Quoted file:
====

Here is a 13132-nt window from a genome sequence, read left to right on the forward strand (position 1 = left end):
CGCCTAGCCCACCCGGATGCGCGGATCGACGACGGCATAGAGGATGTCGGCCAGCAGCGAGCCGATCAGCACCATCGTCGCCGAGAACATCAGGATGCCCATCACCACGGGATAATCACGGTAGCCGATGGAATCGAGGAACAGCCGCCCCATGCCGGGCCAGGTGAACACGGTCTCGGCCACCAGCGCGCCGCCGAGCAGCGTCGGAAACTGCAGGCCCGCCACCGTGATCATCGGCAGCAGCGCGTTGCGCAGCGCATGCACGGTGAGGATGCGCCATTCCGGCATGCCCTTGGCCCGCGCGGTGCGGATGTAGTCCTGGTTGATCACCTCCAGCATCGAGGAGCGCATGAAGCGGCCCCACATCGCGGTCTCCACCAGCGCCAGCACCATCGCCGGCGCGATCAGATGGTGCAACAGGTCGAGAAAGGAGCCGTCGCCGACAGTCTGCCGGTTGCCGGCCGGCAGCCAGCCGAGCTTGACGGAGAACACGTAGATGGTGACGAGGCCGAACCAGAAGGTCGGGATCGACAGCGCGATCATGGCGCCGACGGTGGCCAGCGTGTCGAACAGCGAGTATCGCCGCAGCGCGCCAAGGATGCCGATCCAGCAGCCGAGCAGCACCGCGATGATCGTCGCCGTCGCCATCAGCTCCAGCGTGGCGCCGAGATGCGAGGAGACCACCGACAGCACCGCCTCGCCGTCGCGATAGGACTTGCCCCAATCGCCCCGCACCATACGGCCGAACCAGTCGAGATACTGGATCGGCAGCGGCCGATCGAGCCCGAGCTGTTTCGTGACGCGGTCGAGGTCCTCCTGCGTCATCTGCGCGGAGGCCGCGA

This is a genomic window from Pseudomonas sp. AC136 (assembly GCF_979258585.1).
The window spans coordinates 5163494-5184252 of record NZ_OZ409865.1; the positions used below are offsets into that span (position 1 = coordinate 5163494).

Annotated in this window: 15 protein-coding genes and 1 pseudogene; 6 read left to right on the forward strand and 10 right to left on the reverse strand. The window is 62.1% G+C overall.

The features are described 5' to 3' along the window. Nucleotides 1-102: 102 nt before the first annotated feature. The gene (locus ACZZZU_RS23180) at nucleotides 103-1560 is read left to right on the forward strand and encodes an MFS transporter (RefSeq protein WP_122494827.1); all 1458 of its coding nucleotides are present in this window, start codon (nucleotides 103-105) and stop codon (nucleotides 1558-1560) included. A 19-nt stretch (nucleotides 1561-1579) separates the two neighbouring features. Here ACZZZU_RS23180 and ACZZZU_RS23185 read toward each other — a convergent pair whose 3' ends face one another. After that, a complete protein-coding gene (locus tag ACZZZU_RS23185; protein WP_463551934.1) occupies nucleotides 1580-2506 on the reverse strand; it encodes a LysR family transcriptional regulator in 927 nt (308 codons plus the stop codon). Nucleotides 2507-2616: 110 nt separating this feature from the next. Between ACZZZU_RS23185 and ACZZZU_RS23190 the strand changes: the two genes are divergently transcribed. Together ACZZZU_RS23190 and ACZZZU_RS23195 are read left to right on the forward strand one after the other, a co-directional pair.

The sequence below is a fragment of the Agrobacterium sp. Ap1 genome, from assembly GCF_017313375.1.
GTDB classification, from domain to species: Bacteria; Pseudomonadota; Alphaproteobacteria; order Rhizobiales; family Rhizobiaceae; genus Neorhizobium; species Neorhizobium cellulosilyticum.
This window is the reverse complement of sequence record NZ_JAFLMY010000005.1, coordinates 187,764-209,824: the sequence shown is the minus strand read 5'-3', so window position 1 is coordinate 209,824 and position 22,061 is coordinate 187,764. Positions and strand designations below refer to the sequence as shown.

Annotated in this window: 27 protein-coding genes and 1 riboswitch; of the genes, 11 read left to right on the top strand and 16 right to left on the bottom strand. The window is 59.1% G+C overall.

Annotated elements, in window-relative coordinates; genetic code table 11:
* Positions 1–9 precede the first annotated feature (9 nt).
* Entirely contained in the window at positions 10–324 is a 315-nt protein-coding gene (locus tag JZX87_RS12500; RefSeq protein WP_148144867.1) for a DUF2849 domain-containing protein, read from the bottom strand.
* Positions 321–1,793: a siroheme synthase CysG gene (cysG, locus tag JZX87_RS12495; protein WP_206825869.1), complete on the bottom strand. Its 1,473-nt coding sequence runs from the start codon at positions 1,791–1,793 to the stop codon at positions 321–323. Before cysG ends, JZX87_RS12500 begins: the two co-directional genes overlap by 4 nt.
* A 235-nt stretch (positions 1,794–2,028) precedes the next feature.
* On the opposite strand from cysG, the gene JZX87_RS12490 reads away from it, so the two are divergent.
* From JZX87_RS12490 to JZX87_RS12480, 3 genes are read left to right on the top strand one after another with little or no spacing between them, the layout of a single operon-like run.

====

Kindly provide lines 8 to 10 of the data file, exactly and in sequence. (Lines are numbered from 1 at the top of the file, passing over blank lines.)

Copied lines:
GTDB classification, from domain to species: Bacteria; Pseudomonadota; Alphaproteobacteria; order Rhizobiales; family Rhizobiaceae; genus Neorhizobium; species Neorhizobium cellulosilyticum.
This window is the reverse complement of sequence record NZ_JAFLMY010000005.1, coordinates 187,764-209,824: the sequence shown is the minus strand read 5'-3', so window position 1 is coordinate 209,824 and position 22,061 is coordinate 187,764. Positions and strand designations below refer to the sequence as shown.

Annotated in this window: 27 protein-coding genes and 1 riboswitch; of the genes, 11 read left to right on the top strand and 16 right to left on the bottom strand. The window is 59.1% G+C overall.